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United States Department of Agriculture

Agricultural Research Service

Title: Amino Acid, Glucose, and Lipid Kinetics after Palliative Resection in a Patient with Glucagonoma Syndrome

Authors
item Bernstein, Marc - WASH. UNIV. SCH. OF MED.
item Jahoor, Farook
item Townsend, Courtney - UNIV OF TX MED BRANCH GAL
item Klein, Samuel - WASH UNIV SCH OF MED

Submitted to: Metabolism
Publication Type: Peer Reviewed Journal
Publication Acceptance Date: January 20, 2001
Publication Date: June 20, 2001
Citation: BERNSTEIN, M., JAHOOR, F., TOWNSEND, C.M., KLEIN, S. AMINO ACID, GLUCOSE, AND LIPID KINETICS AFTER PALLIATIVE RESECTION IN A PATIENT WITH GLUCAGONOMA SYNDROME. METABOLISM. 2001. v. 50(6). p. 720-722.

Interpretive Summary: Glucagon is a hormone which causes the body to breakdown fat and protein at a fast rate and to convert some of the fat and protein to sugar. When people develop a condition called glucagonoma syndrome they have tumors in their livers that produce large amounts of this hormone. Over time the excessive glucagon causes them to lose a lot of body fat and muscle and become wasted. They also get high levels of blood sugar like patients with diabetes. To help these patients surgeons operate on them to remove as many of the tumors as possible. However, it is not known whether this surgery really brings their glucagon down and prevent them from breaking down body protein and fat and making excess sugar. In this study, we evaluated the effects of surgery on a patient with glucagon-producing tumor 25 days after surgery to see whether the patient was producing less glucagon and whether this lessened protein and fat breakdown rate and the rate at which sugar was made. We repeated the measurements when the patient was also getting a drug, somatostatin, which suppresses production of glucagon. We found that surgery alone did not lower glucagon or slow down the breakdown rate of fat and protein and their conversion to sugar. However, somatostatin decreased blood glucagon, reduced breakdown of body protein and fat and the rate at which sugar was made in the body. In these patients, somatostatin therapy can be an effective method to suppress secretion of glucagon and help alleviate the bad effects of the excess glucagon produced by these patients.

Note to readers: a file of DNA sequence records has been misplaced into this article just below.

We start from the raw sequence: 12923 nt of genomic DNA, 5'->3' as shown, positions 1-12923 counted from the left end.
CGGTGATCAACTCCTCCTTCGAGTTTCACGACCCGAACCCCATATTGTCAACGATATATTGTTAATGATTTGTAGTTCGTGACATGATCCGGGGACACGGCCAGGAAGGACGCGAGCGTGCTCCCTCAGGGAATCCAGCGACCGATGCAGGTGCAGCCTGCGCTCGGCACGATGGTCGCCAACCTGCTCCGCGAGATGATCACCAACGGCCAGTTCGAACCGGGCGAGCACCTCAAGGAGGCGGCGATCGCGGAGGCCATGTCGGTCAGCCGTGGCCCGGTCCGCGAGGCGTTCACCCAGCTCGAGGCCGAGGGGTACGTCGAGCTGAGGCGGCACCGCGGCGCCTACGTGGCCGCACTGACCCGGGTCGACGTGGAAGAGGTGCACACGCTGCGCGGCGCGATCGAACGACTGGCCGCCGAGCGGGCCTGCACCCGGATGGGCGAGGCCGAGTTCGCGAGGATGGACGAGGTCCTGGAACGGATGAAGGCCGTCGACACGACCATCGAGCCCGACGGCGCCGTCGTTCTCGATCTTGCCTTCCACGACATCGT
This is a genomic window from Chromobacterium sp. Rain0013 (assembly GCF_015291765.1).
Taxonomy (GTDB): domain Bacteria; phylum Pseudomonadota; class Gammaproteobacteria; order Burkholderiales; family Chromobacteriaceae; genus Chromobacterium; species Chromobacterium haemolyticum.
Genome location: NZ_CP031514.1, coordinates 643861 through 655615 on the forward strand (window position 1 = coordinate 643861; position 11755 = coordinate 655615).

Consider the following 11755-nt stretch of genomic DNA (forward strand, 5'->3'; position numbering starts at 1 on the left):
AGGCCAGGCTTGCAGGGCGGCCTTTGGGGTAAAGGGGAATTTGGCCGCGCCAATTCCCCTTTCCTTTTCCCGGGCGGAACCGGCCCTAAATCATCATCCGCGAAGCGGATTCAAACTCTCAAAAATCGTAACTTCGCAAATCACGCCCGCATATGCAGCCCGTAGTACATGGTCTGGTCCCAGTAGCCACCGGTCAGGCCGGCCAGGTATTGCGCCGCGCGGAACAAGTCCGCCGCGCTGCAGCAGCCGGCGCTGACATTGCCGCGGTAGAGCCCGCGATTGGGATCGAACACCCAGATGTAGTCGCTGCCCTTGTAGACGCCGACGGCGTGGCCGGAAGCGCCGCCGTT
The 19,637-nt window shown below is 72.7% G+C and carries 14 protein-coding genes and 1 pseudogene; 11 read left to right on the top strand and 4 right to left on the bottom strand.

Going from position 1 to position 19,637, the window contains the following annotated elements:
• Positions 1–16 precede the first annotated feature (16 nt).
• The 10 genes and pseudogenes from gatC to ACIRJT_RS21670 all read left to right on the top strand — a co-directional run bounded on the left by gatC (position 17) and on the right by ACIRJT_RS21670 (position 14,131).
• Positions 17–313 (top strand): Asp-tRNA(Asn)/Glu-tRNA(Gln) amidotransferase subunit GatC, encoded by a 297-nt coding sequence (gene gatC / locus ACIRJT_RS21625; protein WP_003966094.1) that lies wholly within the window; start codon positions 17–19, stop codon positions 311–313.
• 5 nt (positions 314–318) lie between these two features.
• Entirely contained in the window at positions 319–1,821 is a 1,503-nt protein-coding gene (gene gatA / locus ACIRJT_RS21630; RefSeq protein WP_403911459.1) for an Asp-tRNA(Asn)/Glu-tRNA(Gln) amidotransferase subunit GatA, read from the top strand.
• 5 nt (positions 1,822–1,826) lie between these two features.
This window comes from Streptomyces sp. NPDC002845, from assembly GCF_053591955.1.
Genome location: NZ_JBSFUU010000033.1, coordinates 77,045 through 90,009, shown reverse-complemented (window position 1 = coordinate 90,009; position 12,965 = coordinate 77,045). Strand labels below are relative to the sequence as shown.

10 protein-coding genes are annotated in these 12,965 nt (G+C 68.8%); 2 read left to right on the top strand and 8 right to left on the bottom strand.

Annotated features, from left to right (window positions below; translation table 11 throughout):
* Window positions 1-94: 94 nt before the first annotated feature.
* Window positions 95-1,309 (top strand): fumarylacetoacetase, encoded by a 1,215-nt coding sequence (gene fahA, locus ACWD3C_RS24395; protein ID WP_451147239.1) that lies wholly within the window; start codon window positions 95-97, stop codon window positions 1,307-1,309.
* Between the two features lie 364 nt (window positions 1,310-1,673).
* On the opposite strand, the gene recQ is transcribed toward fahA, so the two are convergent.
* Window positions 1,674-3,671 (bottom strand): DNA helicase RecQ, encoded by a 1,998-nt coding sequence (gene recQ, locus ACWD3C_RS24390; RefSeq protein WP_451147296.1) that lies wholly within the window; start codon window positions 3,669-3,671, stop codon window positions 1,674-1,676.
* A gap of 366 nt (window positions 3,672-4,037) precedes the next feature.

Technical Abstract: Glucagon excess causes catabolic changes, including enhanced glucose production, lipolysis, and amino acid oxidation. In this study, we evaluate the metabolic effects of debulking surgery on a patient with glucagon-producing tumor. Stable isotope tracer methods were used to measure glucose, glycerol, and alpha-ketoisocaproic acid (alpha KICA) rates of appearance (Ra) into plasma. Measurements were obtained 25 days after surgery in the basal state and during hormonal suppression of glucagon production by infusing somatostatin with insulin replacement. Basal plasma glucagon concentration (14,100 pg/mL) remained high after debulking surgery. Somatostatin infusion decreased plasma glucagon concentration to 6,735 pg/mL and basal substrate kinetics (alpha-KICA Ra from 1.97 to 1.48 micromol/kg/min; glucose Ra from 16.89 to 11.56 micromol/kg/min; and glycerol Ra from 3.33 to 2.74 micromol/kg/min). We conclude that debulking surgery fails to adequately suppress glucagon production and the alterations in substrate metabolism associated with excess glucagon. In these patients, somatostatin therapy can be an effective method to suppress secretion of glucagon and help attenuate its catabolic effects.

Last Modified: 7/24/2014
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